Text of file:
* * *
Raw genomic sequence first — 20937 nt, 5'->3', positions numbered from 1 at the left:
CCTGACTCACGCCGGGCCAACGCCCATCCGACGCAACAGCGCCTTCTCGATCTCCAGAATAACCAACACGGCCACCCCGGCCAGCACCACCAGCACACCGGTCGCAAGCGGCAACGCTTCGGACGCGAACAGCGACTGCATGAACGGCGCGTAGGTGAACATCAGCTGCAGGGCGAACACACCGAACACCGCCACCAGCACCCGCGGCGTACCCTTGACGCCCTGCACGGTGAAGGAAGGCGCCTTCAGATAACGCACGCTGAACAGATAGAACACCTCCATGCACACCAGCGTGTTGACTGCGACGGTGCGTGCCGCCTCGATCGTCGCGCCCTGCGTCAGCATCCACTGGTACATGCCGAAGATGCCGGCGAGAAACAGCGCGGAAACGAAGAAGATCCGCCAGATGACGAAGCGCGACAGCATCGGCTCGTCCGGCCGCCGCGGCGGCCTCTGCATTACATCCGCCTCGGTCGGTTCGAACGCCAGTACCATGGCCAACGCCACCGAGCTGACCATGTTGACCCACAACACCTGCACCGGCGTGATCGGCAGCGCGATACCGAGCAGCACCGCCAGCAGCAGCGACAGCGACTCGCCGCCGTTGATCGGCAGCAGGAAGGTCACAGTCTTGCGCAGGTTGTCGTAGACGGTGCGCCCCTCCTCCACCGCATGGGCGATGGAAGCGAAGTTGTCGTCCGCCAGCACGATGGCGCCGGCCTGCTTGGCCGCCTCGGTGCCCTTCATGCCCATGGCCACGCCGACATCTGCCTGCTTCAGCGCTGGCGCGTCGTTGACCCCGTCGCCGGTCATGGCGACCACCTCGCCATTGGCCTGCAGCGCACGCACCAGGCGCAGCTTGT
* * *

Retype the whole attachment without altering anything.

Raw genomic sequence first — 20937 nt, 5'->3', positions numbered from 1 at the left:
CCTGACTCACGCCGGGCCAACGCCCATCCGACGCAACAGCGCCTTCTCGATCTCCAGAATAACCAACACGGCCACCCCGGCCAGCACCACCAGCACACCGGTCGCAAGCGGCAACGCTTCGGACGCGAACAGCGACTGCATGAACGGCGCGTAGGTGAACATCAGCTGCAGGGCGAACACACCGAACACCGCCACCAGCACCCGCGGCGTACCCTTGACGCCCTGCACGGTGAAGGAAGGCGCCTTCAGATAACGCACGCTGAACAGATAGAACACCTCCATGCACACCAGCGTGTTGACTGCGACGGTGCGTGCCGCCTCGATCGTCGCGCCCTGCGTCAGCATCCACTGGTACATGCCGAAGATGCCGGCGAGAAACAGCGCGGAAACGAAGAAGATCCGCCAGATGACGAAGCGCGACAGCATCGGCTCGTCCGGCCGCCGCGGCGGCCTCTGCATTACATCCGCCTCGGTCGGTTCGAACGCCAGTACCATGGCCAACGCCACCGAGCTGACCATGTTGACCCACAACACCTGCACCGGCGTGATCGGCAGCGCGATACCGAGCAGCACCGCCAGCAGCAGCGACAGCGACTCGCCGCCGTTGATCGGCAGCAGGAAGGTCACAGTCTTGCGCAGGTTGTCGTAGACGGTGCGCCCCTCCTCCACCGCATGGGCGATGGAAGCGAAGTTGTCGTCCGCCAGCACGATGGCGCCGGCCTGCTTGGCCGCCTCGGTGCCCTTCATGCCCATGGCCACGCCGACATCTGCCTGCTTCAGCGCTGGCGCGTCGTTGACCCCGTCGCCGGTCATGGCGACCACCTCGCCATTGGCCTGCAGCGCACGCACCAGGCGCAGCTTGT